More liberal than meets the eye
From the conservative point of view, there is a woeful half-century saga of Republican presidents appointing to the high court justices who turn out to be liberals on issues such as abortion, the death penalty and gay rights:

  • Earl Warren and William Brennan, appointed by Dwight Eisenhower
  • Harry Blackmun (author of Roe v Wade), appointed by Richard Nixon
  • John Paul Stevens, appointed by Gerald Ford
  • Anthony Kennedy and Sandra Day O’Connor, appointed by Ronald Reagan
  • David Souter, appointed by the first president Bush

The Right will be profoundly disappointed if Roberts turned out to be another Souter.

“Our hopes and prayers are with you,” Sen. Sam Brownback R- Kan., a social conservative, told Roberts as he ended his questioning of the nominee Tuesday.

“There are millions of people deeply concerned about the Supreme Court and the stands it takes on the social issues,” Brownback told me later. “A lot of people believe the court is trying to change the culture on life, the end of life, and marriage. They would rather that those decisions be discussed and moved as a culture and a people, not stomped on by the Supreme Court. I think he understands this fully from his background and his experience.”

Still Brownback cautioned “a lot of conservatives in the country are very nervous about him because he doesn’t have the track record.”

Yet, Brownback said, “It’s different than Souter — because the personal contacts that people had from Souter, they were all saying, indicated he would move left on the court.”

And so Souter did.

Heading toward confirmation
At this point, heading into his final few hours of testimony Thursday morning, Roberts looks unstoppable.

Roberts has helped himself by coming across as smart, witty, and not eccentric.

Video: SCOTUS confirmation His endorsement of the 1964 Griswold decision striking down state laws banning contraceptive use by married couples showed that he is not willing to do un-do all 20th century jurisprudence.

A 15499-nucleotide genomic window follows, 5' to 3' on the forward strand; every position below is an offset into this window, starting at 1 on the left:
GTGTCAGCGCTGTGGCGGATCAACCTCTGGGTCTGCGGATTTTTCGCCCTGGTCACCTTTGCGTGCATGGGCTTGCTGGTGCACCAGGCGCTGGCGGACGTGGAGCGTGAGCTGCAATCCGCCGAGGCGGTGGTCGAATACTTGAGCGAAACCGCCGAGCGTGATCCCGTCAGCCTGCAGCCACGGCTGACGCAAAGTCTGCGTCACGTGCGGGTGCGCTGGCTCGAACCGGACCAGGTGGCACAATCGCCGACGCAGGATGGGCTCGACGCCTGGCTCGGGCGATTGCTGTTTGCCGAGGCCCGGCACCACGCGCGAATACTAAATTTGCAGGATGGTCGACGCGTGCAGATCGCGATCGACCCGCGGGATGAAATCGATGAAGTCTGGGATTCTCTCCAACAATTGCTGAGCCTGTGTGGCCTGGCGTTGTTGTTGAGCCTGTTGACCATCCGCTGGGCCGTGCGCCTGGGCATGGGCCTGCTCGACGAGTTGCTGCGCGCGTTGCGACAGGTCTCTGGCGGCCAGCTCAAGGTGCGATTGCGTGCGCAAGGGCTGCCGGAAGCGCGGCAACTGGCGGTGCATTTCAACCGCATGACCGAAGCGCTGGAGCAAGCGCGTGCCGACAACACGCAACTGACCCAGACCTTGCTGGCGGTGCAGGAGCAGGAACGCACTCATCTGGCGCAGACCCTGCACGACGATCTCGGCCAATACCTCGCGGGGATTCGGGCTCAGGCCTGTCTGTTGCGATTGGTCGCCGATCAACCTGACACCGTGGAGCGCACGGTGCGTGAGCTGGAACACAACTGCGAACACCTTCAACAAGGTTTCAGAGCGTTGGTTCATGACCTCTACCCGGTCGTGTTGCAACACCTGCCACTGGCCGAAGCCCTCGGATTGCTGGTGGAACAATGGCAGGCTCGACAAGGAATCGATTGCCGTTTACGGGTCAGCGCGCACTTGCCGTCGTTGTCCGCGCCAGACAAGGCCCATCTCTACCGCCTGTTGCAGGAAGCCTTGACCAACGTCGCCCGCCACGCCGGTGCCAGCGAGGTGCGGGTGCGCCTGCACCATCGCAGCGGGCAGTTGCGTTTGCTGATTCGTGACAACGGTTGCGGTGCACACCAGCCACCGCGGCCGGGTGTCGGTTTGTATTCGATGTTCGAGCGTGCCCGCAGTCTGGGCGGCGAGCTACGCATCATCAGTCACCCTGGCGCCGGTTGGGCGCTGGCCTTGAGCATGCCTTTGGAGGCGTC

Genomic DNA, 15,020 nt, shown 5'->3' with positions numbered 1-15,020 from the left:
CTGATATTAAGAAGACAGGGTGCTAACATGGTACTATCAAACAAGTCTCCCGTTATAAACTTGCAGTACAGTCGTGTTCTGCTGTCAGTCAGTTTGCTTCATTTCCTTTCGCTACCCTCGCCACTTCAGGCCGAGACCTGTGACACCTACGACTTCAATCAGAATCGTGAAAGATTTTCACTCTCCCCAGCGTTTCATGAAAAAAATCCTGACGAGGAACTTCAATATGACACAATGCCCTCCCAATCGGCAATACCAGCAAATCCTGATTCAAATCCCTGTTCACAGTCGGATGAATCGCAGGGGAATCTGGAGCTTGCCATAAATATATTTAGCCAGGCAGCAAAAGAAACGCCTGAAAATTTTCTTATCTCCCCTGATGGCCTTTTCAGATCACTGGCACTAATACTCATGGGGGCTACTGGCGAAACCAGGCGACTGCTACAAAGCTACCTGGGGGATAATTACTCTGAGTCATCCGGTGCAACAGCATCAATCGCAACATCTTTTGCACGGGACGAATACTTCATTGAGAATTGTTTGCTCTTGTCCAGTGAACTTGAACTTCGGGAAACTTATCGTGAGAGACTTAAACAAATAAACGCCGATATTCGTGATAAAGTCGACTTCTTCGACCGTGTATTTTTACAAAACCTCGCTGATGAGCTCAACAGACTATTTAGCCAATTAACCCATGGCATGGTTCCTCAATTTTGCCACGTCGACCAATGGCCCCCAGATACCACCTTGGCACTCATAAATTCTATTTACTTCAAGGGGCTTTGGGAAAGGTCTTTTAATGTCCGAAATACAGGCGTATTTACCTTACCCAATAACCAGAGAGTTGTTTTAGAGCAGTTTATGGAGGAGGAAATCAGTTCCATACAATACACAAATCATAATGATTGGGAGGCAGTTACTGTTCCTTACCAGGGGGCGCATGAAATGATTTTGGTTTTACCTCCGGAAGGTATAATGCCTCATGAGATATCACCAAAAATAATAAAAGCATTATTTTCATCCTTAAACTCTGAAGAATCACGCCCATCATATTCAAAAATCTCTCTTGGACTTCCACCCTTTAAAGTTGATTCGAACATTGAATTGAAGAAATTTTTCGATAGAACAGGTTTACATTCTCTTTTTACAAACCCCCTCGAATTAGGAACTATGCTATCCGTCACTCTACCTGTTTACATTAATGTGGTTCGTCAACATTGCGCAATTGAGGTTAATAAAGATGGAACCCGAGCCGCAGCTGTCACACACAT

Despite his Harvard pedigree, he comes across as a decent Middle American guy, not abrasive and didactic as Robert Bork did in his 1987 hearings.

“I had a middle-class upbringing in Indiana," Roberts said Wednesday. “I worked in the steel mills outside of Gary” during the summers.

This hearing comes at just the moment when President Bush, if one believes the polling data , is at the lowest point of his presidency.

Just as Bush has been weakened, Roberts has given Republicans someone to applaud.

He warmed the hearts of Franks and other Republicans by pushing back at his Democratic interrogators, telling Schumer the confirmation hearing was “not a process under which senators get to say, ‘I want you to rule this way, this way and this way. And if you tell me you'll rule this way, this way and this way, I'll vote for you.’ It’s not a bargaining process.”

And no matter how weak Bush might appear to be, the president still has 55 Republican senators to work with.

When his father appointed Souter to the court in 1990, he was confronted with a Senate that had 55 Democrats and 45 Republicans, exactly the reverse of what it is today.

With a Democratic Senate, you get Souter, with a Republican Senate, Roberts.